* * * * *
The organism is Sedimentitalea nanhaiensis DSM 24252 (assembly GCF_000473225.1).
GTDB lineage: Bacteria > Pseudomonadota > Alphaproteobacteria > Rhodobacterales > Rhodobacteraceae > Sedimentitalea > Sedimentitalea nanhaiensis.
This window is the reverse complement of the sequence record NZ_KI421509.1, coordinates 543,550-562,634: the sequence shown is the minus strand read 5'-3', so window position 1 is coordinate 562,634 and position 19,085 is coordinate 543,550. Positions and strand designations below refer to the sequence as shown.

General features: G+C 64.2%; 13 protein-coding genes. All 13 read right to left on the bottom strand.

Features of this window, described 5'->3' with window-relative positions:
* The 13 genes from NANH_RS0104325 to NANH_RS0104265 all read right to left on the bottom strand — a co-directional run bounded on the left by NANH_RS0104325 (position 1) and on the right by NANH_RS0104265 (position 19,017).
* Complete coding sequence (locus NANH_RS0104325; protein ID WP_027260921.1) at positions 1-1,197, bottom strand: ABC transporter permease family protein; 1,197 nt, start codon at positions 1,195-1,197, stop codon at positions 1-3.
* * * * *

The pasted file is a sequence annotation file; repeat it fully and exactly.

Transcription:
The organism is Sedimentitalea nanhaiensis DSM 24252 (assembly GCF_000473225.1).
GTDB lineage: Bacteria > Pseudomonadota > Alphaproteobacteria > Rhodobacterales > Rhodobacteraceae > Sedimentitalea > Sedimentitalea nanhaiensis.
This window is the reverse complement of the sequence record NZ_KI421509.1, coordinates 543,550-562,634: the sequence shown is the minus strand read 5'-3', so window position 1 is coordinate 562,634 and position 19,085 is coordinate 543,550. Positions and strand designations below refer to the sequence as shown.

General features: G+C 64.2%; 13 protein-coding genes. All 13 read right to left on the bottom strand.

Features of this window, described 5'->3' with window-relative positions:
* The 13 genes from NANH_RS0104325 to NANH_RS0104265 all read right to left on the bottom strand — a co-directional run bounded on the left by NANH_RS0104325 (position 1) and on the right by NANH_RS0104265 (position 19,017).
* Complete coding sequence (locus NANH_RS0104325; protein ID WP_027260921.1) at positions 1-1,197, bottom strand: ABC transporter permease family protein; 1,197 nt, start codon at positions 1,195-1,197, stop codon at positions 1-3.